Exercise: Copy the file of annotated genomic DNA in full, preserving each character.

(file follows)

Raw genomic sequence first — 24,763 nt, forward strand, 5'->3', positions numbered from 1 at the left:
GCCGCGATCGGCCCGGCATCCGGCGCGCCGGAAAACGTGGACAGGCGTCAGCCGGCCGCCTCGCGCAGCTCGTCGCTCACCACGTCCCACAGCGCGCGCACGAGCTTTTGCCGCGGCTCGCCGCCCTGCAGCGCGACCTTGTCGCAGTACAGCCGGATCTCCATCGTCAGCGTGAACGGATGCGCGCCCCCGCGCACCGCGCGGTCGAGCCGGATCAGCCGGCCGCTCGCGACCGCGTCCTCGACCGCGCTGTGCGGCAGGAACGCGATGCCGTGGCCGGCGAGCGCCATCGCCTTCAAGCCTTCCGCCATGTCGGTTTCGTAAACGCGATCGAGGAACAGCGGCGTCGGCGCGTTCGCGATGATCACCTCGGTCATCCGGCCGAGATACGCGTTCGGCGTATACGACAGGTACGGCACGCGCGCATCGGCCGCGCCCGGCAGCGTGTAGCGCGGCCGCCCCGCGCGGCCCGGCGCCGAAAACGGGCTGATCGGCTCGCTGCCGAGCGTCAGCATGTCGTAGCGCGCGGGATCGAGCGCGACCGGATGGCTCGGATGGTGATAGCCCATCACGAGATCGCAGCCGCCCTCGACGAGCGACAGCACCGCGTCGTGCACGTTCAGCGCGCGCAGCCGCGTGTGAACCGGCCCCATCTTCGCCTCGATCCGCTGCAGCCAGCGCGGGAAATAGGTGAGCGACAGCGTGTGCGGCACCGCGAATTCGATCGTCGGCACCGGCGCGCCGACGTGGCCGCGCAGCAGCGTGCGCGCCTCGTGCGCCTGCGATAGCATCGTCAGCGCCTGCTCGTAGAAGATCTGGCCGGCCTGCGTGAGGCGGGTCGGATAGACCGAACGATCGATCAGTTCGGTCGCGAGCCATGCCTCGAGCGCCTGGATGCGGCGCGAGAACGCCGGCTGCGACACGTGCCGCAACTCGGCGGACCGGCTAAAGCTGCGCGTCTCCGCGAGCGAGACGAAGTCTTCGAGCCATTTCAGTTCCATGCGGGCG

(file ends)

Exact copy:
Raw genomic sequence first — 24,763 nt, forward strand, 5'->3', positions numbered from 1 at the left:
GCCGCGATCGGCCCGGCATCCGGCGCGCCGGAAAACGTGGACAGGCGTCAGCCGGCCGCCTCGCGCAGCTCGTCGCTCACCACGTCCCACAGCGCGCGCACGAGCTTTTGCCGCGGCTCGCCGCCCTGCAGCGCGACCTTGTCGCAGTACAGCCGGATCTCCATCGTCAGCGTGAACGGATGCGCGCCCCCGCGCACCGCGCGGTCGAGCCGGATCAGCCGGCCGCTCGCGACCGCGTCCTCGACCGCGCTGTGCGGCAGGAACGCGATGCCGTGGCCGGCGAGCGCCATCGCCTTCAAGCCTTCCGCCATGTCGGTTTCGTAAACGCGATCGAGGAACAGCGGCGTCGGCGCGTTCGCGATGATCACCTCGGTCATCCGGCCGAGATACGCGTTCGGCGTATACGACAGGTACGGCACGCGCGCATCGGCCGCGCCCGGCAGCGTGTAGCGCGGCCGCCCCGCGCGGCCCGGCGCCGAAAACGGGCTGATCGGCTCGCTGCCGAGCGTCAGCATGTCGTAGCGCGCGGGATCGAGCGCGACCGGATGGCTCGGATGGTGATAGCCCATCACGAGATCGCAGCCGCCCTCGACGAGCGACAGCACCGCGTCGTGCACGTTCAGCGCGCGCAGCCGCGTGTGAACCGGCCCCATCTTCGCCTCGATCCGCTGCAGCCAGCGCGGGAAATAGGTGAGCGACAGCGTGTGCGGCACCGCGAATTCGATCGTCGGCACCGGCGCGCCGACGTGGCCGCGCAGCAGCGTGCGCGCCTCGTGCGCCTGCGATAGCATCGTCAGCGCCTGCTCGTAGAAGATCTGGCCGGCCTGCGTGAGGCGGGTCGGATAGACCGAACGATCGATCAGTTCGGTCGCGAGCCATGCCTCGAGCGCCTGGATGCGGCGCGAGAACGCCGGCTGCGACACGTGCCGCAACTCGGCGGACCGGCTAAAGCTGCGCGTCTCCGCGAGCGAGACGAAGTCTTCGAGCCATTTCAGTTCCATGCGGGCG